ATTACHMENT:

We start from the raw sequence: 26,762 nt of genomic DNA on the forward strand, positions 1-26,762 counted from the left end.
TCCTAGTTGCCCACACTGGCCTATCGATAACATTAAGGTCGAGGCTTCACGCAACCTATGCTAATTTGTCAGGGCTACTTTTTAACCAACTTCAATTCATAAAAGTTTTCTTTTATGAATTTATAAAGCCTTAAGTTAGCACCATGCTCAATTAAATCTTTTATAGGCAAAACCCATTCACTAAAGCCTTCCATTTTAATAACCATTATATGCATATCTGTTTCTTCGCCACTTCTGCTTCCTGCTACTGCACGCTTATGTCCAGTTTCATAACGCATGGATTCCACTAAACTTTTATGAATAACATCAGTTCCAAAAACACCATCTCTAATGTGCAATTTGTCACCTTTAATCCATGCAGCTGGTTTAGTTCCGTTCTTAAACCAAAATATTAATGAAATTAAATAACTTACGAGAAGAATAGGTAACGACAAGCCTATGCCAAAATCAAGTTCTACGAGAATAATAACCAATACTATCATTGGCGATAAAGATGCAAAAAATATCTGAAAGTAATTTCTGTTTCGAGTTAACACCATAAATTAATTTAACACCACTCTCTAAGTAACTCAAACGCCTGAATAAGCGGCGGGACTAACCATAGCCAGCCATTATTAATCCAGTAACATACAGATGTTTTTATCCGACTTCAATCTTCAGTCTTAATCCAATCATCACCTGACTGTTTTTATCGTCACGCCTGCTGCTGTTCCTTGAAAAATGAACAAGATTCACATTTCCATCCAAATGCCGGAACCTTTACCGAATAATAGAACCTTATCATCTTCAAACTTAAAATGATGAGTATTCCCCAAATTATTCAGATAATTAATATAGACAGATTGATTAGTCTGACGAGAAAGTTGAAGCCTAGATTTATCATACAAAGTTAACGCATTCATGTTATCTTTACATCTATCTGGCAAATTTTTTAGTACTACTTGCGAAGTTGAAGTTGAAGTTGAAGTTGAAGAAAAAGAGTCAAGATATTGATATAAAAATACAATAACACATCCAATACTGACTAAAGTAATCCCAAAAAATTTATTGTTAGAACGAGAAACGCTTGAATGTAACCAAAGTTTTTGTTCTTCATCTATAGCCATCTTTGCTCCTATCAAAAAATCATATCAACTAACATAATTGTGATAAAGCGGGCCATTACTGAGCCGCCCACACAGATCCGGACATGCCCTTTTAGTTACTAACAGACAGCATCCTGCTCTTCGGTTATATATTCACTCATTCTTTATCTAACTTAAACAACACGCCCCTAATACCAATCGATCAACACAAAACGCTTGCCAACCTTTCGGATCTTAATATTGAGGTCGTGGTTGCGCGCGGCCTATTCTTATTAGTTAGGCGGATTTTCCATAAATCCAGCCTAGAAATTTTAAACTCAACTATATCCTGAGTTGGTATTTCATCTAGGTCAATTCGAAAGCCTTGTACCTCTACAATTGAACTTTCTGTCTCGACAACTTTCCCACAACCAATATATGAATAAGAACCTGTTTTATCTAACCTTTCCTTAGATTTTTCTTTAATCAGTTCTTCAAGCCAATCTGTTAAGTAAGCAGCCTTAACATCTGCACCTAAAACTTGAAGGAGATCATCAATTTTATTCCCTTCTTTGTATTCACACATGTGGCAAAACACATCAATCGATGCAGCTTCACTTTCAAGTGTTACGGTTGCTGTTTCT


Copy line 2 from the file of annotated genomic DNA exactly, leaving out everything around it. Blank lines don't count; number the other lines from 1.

TCCTAGTTGCCCACACTGGCCTATCGATAACATTAAGGTCGAGGCTTCACGCAACCTATGCTAATTTGTCAGGGCTACTTTTTAACCAACTTCAATTCATAAAAGTTTTCTTTTATGAATTTATAAAGCCTTAAGTTAGCACCATGCTCAATTAAATCTTTTATAGGCAAAACCCATTCACTAAAGCCTTCCATTTTAATAACCATTATATGCATATCTGTTTCTTCGCCACTTCTGCTTCCTGCTACTGCACGCTTATGTCCAGTTTCATAACGCATGGATTCCACTAAACTTTTATGAATAACATCAGTTCCAAAAACACCATCTCTAATGTGCAATTTGTCACCTTTAATCCATGCAGCTGGTTTAGTTCCGTTCTTAAACCAAAATATTAATGAAATTAAATAACTTACGAGAAGAATAGGTAACGACAAGCCTATGCCAAAATCAAGTTCTACGAGAATAATAACCAATACTATCATTGGCGATAAAGATGCAAAAAATATCTGAAAGTAATTTCTGTTTCGAGTTAACACCATAAATTAATTTAACACCACTCTCTAAGTAACTCAAACGCCTGAATAAGCGGCGGGACTAACCATAGCCAGCCATTATTAATCCAGTAACATACAGATGTTTTTATCCGACTTCAATCTTCAGTCTTAATCCAATCATCACCTGACTGTTTTTATCGTCACGCCTGCTGCTGTTCCTTGAAAAATGAACAAGATTCACATTTCCATCCAAATGCCGGAACCTTTACCGAATAATAGAACCTTATCATCTTCAAACTTAAAATGATGAGTATTCCCCAAATTATTCAGATAATTAATATAGACAGATTGATTAGTCTGACGAGAAAGTTGAAGCCTAGATTTATCATACAAAGTTAACGCATTCATGTTATCTTTACATCTATCTGGCAAATTTTTTAGTACTACTTGCGAAGTTGAAGTTGAAGTTGAAGTTGAAGAAAAAGAGTCAAGATATTGATATAAAAATACAATAACACATCCAATACTGACTAAAGTAATCCCAAAAAATTTATTGTTAGAACGAGAAACGCTTGAATGTAACCAAAGTTTTTGTTCTTCATCTATAGCCATCTTTGCTCCTATCAAAAAATCATATCAACTAACATAATTGTGATAAAGCGGGCCATTACTGAGCCGCCCACACAGATCCGGACATGCCCTTTTAGTTACTAACAGACAGCATCCTGCTCTTCGGTTATATATTCACTCATTCTTTATCTAACTTAAACAACACGCCCCTAATACCAATCGATCAACACAAAACGCTTGCCAACCTTTCGGATCTTAATATTGAGGTCGTGGTTGCGCGCGGCCTATTCTTATTAGTTAGGCGGATTTTCCATAAATCCAGCCTAGAAATTTTAAACTCAACTATATCCTGAGTTGGTATTTCATCTAGGTCAATTCGAAAGCCTTGTACCTCTACAATTGAACTTTCTGTCTCGACAACTTTCCCACAACCAATATATGAATAAGAACCTGTTTTATCTAACCTTTCCTTAGATTTTTCTTTAATCAGTTCTTCAAGCCAATCTGTTAAGTAAGCAGCCTTAACATCTGCACCTAAAACTTGAAGGAGATCATCAATTTTATTCCCTTCTTTGTATTCACACATGTGGCAAAACACATCAATCGATGCAGCTTCACTTTCAAGTGTTACGGTTGCTGTTTCT